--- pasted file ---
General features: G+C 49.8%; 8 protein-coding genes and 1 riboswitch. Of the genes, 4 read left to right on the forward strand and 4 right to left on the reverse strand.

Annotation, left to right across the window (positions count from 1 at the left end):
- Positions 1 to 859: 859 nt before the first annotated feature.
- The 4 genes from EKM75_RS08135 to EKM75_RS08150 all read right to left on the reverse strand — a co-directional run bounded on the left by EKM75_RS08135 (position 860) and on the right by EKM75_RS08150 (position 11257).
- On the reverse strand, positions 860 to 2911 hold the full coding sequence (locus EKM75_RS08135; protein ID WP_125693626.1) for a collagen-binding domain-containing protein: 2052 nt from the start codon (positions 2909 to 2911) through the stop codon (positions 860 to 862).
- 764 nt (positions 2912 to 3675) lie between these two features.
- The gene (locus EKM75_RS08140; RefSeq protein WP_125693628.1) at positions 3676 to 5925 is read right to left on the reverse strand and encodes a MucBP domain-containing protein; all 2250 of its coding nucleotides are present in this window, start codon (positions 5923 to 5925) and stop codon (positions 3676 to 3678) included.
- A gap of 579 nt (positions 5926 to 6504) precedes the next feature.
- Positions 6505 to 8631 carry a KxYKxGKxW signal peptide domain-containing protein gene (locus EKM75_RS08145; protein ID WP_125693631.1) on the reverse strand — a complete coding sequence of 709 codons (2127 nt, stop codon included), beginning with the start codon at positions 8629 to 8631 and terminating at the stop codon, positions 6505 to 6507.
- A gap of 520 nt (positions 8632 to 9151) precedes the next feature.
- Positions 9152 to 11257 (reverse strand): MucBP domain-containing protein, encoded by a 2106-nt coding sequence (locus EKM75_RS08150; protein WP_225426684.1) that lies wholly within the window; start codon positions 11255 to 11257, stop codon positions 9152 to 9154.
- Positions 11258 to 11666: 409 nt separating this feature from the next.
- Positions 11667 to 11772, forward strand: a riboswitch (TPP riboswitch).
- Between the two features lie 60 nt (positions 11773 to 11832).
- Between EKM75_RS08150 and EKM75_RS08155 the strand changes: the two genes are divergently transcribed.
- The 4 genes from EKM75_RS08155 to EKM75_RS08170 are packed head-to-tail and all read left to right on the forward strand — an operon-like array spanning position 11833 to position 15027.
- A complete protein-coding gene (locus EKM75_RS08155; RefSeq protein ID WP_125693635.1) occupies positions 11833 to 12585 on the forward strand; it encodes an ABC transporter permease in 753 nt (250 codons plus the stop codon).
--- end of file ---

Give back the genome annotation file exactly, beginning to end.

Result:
General features: G+C 49.8%; 8 protein-coding genes and 1 riboswitch. Of the genes, 4 read left to right on the forward strand and 4 right to left on the reverse strand.

Annotation, left to right across the window (positions count from 1 at the left end):
- Positions 1 to 859: 859 nt before the first annotated feature.
- The 4 genes from EKM75_RS08135 to EKM75_RS08150 all read right to left on the reverse strand — a co-directional run bounded on the left by EKM75_RS08135 (position 860) and on the right by EKM75_RS08150 (position 11257).
- On the reverse strand, positions 860 to 2911 hold the full coding sequence (locus EKM75_RS08135; protein ID WP_125693626.1) for a collagen-binding domain-containing protein: 2052 nt from the start codon (positions 2909 to 2911) through the stop codon (positions 860 to 862).
- 764 nt (positions 2912 to 3675) lie between these two features.
- The gene (locus EKM75_RS08140; RefSeq protein WP_125693628.1) at positions 3676 to 5925 is read right to left on the reverse strand and encodes a MucBP domain-containing protein; all 2250 of its coding nucleotides are present in this window, start codon (positions 5923 to 5925) and stop codon (positions 3676 to 3678) included.
- A gap of 579 nt (positions 5926 to 6504) precedes the next feature.
- Positions 6505 to 8631 carry a KxYKxGKxW signal peptide domain-containing protein gene (locus EKM75_RS08145; protein ID WP_125693631.1) on the reverse strand — a complete coding sequence of 709 codons (2127 nt, stop codon included), beginning with the start codon at positions 8629 to 8631 and terminating at the stop codon, positions 6505 to 6507.
- A gap of 520 nt (positions 8632 to 9151) precedes the next feature.
- Positions 9152 to 11257 (reverse strand): MucBP domain-containing protein, encoded by a 2106-nt coding sequence (locus EKM75_RS08150; protein WP_225426684.1) that lies wholly within the window; start codon positions 11255 to 11257, stop codon positions 9152 to 9154.
- Positions 11258 to 11666: 409 nt separating this feature from the next.
- Positions 11667 to 11772, forward strand: a riboswitch (TPP riboswitch).
- Between the two features lie 60 nt (positions 11773 to 11832).
- Between EKM75_RS08150 and EKM75_RS08155 the strand changes: the two genes are divergently transcribed.
- The 4 genes from EKM75_RS08155 to EKM75_RS08170 are packed head-to-tail and all read left to right on the forward strand — an operon-like array spanning position 11833 to position 15027.
- A complete protein-coding gene (locus EKM75_RS08155; RefSeq protein ID WP_125693635.1) occupies positions 11833 to 12585 on the forward strand; it encodes an ABC transporter permease in 753 nt (250 codons plus the stop codon).